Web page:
When we think about how to design, build, and operate the next generation of more resilient United States’ water infrastructure, one of the key opportunities, that will differentiate a modern infrastructure buildout as compared to the version built 100 years ago, is adoption of new digital capabilities that have already been adopted in many other industries – from telecom to energy. These digital monitoring and operational capabilities, known referred to as digital water, represent one of the greatest opportunities for US utilities to modernize their operations in the last one hundred years – providing the greatest ‘bang for the utility’s buck’.
While many water and wastewater utilities collect large volumes of data on their procedures, only 20% of these utilities believe they are able to use it effectively. But what data is being collected and why can’t it be used? Everyday water quality and quantity parameters are a stable of good utility operations, but over the past several years new digital monitoring solutions – from digital twinning to real time water quality – have emerged as new, untapped opportunities for operational improvements. And yet, as firms like Innovyze and Hach begin to build out improved digital monitoring ‘inside the fence’, a critical piece of the puzzle remains overlooked. In addition to improving digital capabilities within plants, utilities need to begin implementing digital monitoring solutions downstream, where their water is being consumed, and upstream, where water is sourced.
As water utilities begin to experience, and implement, more decentralized water systems, there is inevitability a need to begin to implement for digital solutions to monitor water after it has left the plant. At the individual residence level, homeowners now have the capability to monitor their water usage and routinely check systems for leaks behind the meter. A case study of installed systems by South East Water in Australia found leaks in greater than 10% of homes with some homes leaking as much as 51% of its daily used water. Another key technology that remains the holy grail of downstream water monitoring yet is not widely available today, is one that allows homeowners to quickly and easily test their water quality. As we think about the next ten years, there is clear evidence that a greater number of residential customers will have these technologies at their fingertips; the trick will be for utilities not to view this forced transparency as a threat, but an opportunity. Similar to decentralized systems across commercial and industrial properties, widespread monitoring at the residential level will provide utilities with unprecedented level of insight into variables such as demand, non-revenue water, and even prevalence of disinfection byproducts (DBPs). Rather than fighting the proliferation of this data amongst consumers, utilities should in fact be actively funding these monitoring systems and constantly improving utility systems based on this new information.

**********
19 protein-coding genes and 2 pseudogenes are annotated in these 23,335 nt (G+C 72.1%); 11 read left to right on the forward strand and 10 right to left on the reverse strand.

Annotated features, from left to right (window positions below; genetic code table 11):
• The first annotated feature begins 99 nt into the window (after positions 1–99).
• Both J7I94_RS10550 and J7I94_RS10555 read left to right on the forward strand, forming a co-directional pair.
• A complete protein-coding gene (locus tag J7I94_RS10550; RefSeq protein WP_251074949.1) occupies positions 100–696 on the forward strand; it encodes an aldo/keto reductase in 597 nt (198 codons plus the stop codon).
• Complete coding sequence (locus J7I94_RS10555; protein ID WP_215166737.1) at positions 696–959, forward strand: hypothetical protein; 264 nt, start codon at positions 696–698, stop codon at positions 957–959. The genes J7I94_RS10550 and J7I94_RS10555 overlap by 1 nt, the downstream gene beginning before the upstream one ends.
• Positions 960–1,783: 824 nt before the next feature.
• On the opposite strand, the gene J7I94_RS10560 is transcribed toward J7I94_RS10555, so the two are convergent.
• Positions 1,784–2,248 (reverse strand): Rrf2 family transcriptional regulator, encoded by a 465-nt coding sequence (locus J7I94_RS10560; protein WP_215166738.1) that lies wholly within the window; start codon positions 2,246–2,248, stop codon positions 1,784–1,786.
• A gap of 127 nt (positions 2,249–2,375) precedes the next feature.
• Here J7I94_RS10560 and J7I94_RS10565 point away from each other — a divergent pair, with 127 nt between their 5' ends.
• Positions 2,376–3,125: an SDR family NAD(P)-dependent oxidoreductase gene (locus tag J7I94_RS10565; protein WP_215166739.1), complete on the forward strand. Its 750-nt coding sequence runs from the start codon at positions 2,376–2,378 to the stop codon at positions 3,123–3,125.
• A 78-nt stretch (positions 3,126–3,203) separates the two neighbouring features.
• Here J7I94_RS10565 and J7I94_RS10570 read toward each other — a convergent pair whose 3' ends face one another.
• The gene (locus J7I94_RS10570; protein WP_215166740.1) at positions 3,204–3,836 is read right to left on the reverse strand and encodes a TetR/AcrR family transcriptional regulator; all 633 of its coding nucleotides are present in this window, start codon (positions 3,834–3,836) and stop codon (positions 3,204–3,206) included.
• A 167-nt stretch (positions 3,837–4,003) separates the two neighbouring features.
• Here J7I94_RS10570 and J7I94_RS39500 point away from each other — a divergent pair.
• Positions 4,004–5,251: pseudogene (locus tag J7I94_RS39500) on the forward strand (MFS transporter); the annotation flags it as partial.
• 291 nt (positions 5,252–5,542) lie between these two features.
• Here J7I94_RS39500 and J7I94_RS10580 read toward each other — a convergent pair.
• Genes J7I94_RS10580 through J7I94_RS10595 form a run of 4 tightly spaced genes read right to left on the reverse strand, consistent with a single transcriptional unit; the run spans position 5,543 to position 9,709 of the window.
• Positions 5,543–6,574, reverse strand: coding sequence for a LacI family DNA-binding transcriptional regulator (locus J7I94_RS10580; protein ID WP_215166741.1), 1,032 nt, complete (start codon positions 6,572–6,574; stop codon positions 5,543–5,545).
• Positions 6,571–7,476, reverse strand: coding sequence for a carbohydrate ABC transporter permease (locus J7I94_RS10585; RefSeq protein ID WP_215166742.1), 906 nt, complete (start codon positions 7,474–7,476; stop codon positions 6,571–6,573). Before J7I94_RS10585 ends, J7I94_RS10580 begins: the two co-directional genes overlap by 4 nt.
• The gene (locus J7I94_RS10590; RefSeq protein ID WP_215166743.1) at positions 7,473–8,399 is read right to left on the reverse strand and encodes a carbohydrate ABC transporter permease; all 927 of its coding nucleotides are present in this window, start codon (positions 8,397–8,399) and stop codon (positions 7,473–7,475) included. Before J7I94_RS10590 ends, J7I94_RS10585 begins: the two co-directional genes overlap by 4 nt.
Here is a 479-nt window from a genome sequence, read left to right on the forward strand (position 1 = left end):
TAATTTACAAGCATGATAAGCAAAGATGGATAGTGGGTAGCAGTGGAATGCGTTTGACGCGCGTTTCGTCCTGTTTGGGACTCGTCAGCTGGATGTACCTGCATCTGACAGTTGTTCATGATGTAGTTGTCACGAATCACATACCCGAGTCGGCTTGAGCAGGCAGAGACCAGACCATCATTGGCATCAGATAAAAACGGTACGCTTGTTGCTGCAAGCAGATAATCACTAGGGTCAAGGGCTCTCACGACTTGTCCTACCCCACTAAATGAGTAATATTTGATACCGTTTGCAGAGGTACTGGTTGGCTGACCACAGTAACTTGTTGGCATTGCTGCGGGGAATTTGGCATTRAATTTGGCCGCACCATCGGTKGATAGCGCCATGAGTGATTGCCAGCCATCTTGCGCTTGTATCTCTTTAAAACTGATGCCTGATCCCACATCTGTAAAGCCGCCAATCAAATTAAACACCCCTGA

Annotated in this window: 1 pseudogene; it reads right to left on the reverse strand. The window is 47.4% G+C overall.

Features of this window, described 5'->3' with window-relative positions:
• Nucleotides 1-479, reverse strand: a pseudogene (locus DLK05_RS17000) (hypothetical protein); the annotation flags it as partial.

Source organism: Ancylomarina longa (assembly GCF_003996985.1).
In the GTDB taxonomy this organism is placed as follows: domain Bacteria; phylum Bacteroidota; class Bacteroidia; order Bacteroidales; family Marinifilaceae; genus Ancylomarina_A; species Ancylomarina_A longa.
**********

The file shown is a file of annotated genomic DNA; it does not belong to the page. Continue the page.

On the other end of the water industry value chain lies another digital water opportunity, upstream of water treatment plants and municipal supplies. New York City, as many throughout the industry know, has one of the most advanced monitoring and management programs for the Catskill-Delaware watershed, allowing the New York Department of Environmental Protection to maintain a filtration waiver on its water supply for up to 90% of flows to the taps of New York City residents. Water quality in New York’s upstream reservoirs, streams, and rivers (also known as the WOH Watershed) is tested millions of times per year (and growing) by both human and in-stream monitoring. This information collected upstream provides New York with the information to influence the behavior of nearby farmers and homeowners to protect downstream water quality – buying out homes in danger of flooding and planting trees along the edges of farms to soak up excess nutrients from agricultural operations prior to floating downstream. While many of the 42,000 water utilities across the country rightfully claim that New York’s infrastructure investment budget is larger than their own, it is equally true that mitigation is cheaper than emergency response. New York’s upstream investment in monitoring and best management practices has offset 10x greater cost in building a new filtration plant and ongoing O&M work. Utilities across the country would be wise to learn not only from New York’s example, but on upstream monitoring in general, that will allow them to integrate this additional information into a proactive water purification system that can predict and optimize water treatment based on water flowing from upstream. Spending to upgrade digital water monitoring systems upstream will reap huge benefits both for utility cost savings as well as customer water quality satisfaction.
It is undeniable that utilities over the next many years will need to begin monitoring water quality outside of their plants, in order to both inform decisions at the plant level as well as make more informed decisions about future infrastructure upgrades. Sylmar is working to support utilities, companies, and homeowners as we digitize their water systems.